Sunday , November 29 2020

Unique: Chinese battery company prevents buying cobalt from Glencore – sources

LONDON / BEIJING (Reuters) – The Chinese GEM battery company has given the best to buy cobalt from Glencore as the price of the battery material has been accidentally below agreed in a three-year agreement between the two companies, and said sources closely to the matter.

FILE PHOTO: Glencore's merchandise merchant logo is pictured in front of the company headquarters in Baar, Switzerland, July 18, 2017. REUTERS / Arnd Wiegmann / File Photo

GEM (002340.SZ) in a March 14 regulatory file that would buy 52,800 tonnes of cobalt from large Glencore mining and trading (GLEN.L) between 2018 and 2020, without revealing the price.

The Cobalt CBD0 prices on the London Metal Exchange almost halved to around $ 55,000 per tonne since the end of March, when they reach record highlights on the expected growth of demand. Cobalt is essential for the lithium ion rechargeable batteries used to power electric vehicles, a growing sector of the car industry.

Global prices are growing because of the remainder of cobalt in China, the world's largest manufacturer of cobalt chemicals and electric vehicle batteries. The market is expected to fight for some years to come because of the oversight.

"The price had fallen so much," said one source, adding that GEM had no other supplier but used its cobalt lists and that the Chinese company had not tried to re-negotiate the contract recently.

According to the filing, GEM and subsidiary companies bought 13,800 tonnes of cobalt from Glencore in 2018, 18,000 tonnes in 2019 and 21,000 tonnes in 2020.

"GEM did not buy because of what happened to the price. They did not open the credit letters and said to Glencore, we are sorry, but we can not take it at the agreed price," said source another.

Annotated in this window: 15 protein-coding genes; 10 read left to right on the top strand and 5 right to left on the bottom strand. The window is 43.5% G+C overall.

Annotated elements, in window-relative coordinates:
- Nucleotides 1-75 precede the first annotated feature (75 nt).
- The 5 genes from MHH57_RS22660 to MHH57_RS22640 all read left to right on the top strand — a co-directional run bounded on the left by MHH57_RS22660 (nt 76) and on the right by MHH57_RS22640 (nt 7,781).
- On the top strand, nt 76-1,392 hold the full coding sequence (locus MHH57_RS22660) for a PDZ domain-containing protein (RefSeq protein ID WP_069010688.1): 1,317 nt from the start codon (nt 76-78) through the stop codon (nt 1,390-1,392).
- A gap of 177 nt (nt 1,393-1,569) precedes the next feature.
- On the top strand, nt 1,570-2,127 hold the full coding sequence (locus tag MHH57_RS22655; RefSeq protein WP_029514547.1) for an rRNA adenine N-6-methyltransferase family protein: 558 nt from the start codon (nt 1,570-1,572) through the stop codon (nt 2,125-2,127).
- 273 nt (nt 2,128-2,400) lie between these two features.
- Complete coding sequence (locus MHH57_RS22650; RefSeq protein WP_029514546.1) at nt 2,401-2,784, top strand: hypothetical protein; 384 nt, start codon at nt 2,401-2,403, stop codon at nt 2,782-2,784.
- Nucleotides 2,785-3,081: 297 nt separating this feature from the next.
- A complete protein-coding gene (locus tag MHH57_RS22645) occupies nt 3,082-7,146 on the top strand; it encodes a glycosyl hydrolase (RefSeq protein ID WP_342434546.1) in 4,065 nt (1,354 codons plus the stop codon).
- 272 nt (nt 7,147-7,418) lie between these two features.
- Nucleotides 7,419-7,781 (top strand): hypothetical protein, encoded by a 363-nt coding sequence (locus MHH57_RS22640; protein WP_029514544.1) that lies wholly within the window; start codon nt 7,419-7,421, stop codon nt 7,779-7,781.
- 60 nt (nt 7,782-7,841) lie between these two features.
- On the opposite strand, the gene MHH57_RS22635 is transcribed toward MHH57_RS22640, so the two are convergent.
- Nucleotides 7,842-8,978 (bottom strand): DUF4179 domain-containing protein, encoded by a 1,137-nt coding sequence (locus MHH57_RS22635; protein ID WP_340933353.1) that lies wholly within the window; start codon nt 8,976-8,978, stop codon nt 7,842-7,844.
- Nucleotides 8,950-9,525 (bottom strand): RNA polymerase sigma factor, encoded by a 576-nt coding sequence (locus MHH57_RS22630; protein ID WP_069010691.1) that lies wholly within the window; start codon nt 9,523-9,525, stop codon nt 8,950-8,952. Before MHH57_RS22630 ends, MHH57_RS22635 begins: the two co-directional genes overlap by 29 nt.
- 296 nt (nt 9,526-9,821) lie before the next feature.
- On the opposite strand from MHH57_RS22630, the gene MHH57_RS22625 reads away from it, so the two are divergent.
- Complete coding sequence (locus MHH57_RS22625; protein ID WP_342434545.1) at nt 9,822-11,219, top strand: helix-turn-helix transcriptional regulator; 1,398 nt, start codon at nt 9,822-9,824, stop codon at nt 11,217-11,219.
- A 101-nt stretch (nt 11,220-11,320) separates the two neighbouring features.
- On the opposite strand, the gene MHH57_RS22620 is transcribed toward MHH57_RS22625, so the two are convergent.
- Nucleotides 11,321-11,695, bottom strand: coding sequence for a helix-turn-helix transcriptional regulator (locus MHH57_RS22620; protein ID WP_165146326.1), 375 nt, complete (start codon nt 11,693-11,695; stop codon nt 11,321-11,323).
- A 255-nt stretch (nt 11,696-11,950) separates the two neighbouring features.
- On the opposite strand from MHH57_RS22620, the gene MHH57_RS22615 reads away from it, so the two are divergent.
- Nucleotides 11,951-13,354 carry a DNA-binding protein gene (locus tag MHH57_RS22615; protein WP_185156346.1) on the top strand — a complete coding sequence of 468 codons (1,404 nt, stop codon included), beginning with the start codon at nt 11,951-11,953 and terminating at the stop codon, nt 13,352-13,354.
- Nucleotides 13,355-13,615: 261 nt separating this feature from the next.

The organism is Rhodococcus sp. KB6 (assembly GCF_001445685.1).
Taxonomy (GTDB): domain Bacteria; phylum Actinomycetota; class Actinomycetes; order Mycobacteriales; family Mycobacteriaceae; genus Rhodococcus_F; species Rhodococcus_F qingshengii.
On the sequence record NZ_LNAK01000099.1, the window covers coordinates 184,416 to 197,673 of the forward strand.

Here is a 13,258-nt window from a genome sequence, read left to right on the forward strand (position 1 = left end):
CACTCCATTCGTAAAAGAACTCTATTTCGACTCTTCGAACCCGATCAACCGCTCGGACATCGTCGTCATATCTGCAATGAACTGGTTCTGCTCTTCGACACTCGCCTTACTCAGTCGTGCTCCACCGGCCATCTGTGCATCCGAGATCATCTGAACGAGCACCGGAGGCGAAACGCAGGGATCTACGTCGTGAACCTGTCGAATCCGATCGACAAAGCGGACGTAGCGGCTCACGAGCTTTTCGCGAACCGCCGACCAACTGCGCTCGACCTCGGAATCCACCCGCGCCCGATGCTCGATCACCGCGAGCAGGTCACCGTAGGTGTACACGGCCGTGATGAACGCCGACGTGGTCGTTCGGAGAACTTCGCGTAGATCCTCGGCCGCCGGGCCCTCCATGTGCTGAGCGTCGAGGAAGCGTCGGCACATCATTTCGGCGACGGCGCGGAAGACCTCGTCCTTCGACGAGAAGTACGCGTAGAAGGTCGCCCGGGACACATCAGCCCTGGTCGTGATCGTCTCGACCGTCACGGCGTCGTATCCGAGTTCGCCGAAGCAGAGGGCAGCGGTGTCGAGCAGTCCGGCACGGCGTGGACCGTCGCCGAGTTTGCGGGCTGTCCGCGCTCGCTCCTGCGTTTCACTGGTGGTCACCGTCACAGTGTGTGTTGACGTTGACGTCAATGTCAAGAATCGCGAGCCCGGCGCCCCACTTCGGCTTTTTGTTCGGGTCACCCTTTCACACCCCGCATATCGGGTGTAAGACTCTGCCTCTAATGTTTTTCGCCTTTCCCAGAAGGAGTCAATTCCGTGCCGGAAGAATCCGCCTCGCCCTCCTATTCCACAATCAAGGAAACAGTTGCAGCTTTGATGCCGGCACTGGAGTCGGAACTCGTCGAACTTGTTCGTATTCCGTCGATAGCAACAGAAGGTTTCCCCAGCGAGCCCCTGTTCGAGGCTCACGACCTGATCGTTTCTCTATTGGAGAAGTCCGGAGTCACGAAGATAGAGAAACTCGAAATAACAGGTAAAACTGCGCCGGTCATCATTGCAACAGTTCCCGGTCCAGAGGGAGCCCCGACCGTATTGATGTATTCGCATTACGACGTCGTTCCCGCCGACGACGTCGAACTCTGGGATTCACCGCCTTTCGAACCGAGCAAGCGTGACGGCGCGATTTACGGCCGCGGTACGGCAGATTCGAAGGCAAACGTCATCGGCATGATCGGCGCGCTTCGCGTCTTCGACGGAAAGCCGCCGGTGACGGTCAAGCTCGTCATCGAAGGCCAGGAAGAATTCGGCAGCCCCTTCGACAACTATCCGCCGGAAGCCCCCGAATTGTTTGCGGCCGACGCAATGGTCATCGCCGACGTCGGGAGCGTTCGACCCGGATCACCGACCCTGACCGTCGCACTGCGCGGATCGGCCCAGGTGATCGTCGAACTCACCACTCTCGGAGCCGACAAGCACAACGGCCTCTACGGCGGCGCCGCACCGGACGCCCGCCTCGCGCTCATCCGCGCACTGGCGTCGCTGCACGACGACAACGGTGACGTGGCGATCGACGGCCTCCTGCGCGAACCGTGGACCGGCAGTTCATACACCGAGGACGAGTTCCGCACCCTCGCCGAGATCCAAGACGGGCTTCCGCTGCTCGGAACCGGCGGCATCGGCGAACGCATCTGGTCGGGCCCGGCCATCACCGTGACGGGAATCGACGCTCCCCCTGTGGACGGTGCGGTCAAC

(For graphics on Cobalt price price cover & industry & click

One source that GEM had tried to negotiate the price, but that was much earlier in the year when cobalt was closer to $ 70,000 per tonne. Another source said that some moves had been recent to try to re-negotiate.

The sources said they did not know if Glencore was trying to sue a GEM, but one said that Chinese law meant "the inconveniences are being rotated against overseas companies" who want compensation when contracts broke down .

GEM did not respond to a request for attention. Glencore refused to comment.

Credit letters are issued by banks to guarantee payments made to companies or specific people as long as requirements such as the provision of goods are met.

Sources said that GEM was not alone in the prevention of purchases, as some other Chinese companies that do cobalt chemicals or lithium-ion batteries for electric vehicles have also stopped buying.

Glencore in an investor update on December 3 said that some customers had recruited cobalt contracts.

"All non-sale material is sitting in warehousing in Johannesburg," said cobalt industry source.

Although the industry usually talks about cobalt metal, the cobalt hydroxide surplus, which is used to make sulfates for the cats part of lithium-ion batteries.

Hydroxide is a byproduct of copper in the Democratic Republic of the Congo, which is home to the world's largest cobalt reserves. The DRC is expected to produce almost 90,000 tonnes this year in an estimated market of 135,000 tonnes.

Cobalt hydroxide prices, a percentage of the metal price also called payable, reach levels above 90 per cent last year, and since then they have slipped to around 65 per cent.

"Payable payments are still around the 65 per cent level, despite Katanga news," says cobalt industry source.

Glencore in November said his mining subsidiary of Katanga (KAT.TO) has stopped cobalt exports of the Kamoto Project in the DRC while it is building a uranium disposal facility.

Guidelines for the production of cobalt from Katanga were 11,000 tonnes this year and 34,000 tonnes in 2019. Guidelines for 2019 were reviewed to approximately 26,000 tonnes after the export stop.

Report by Pratima Desai and Tom Daly; Edited by Veronica Brown and Dale Hudson

Our Standards:Principles of the Thomson Reuters Trust.

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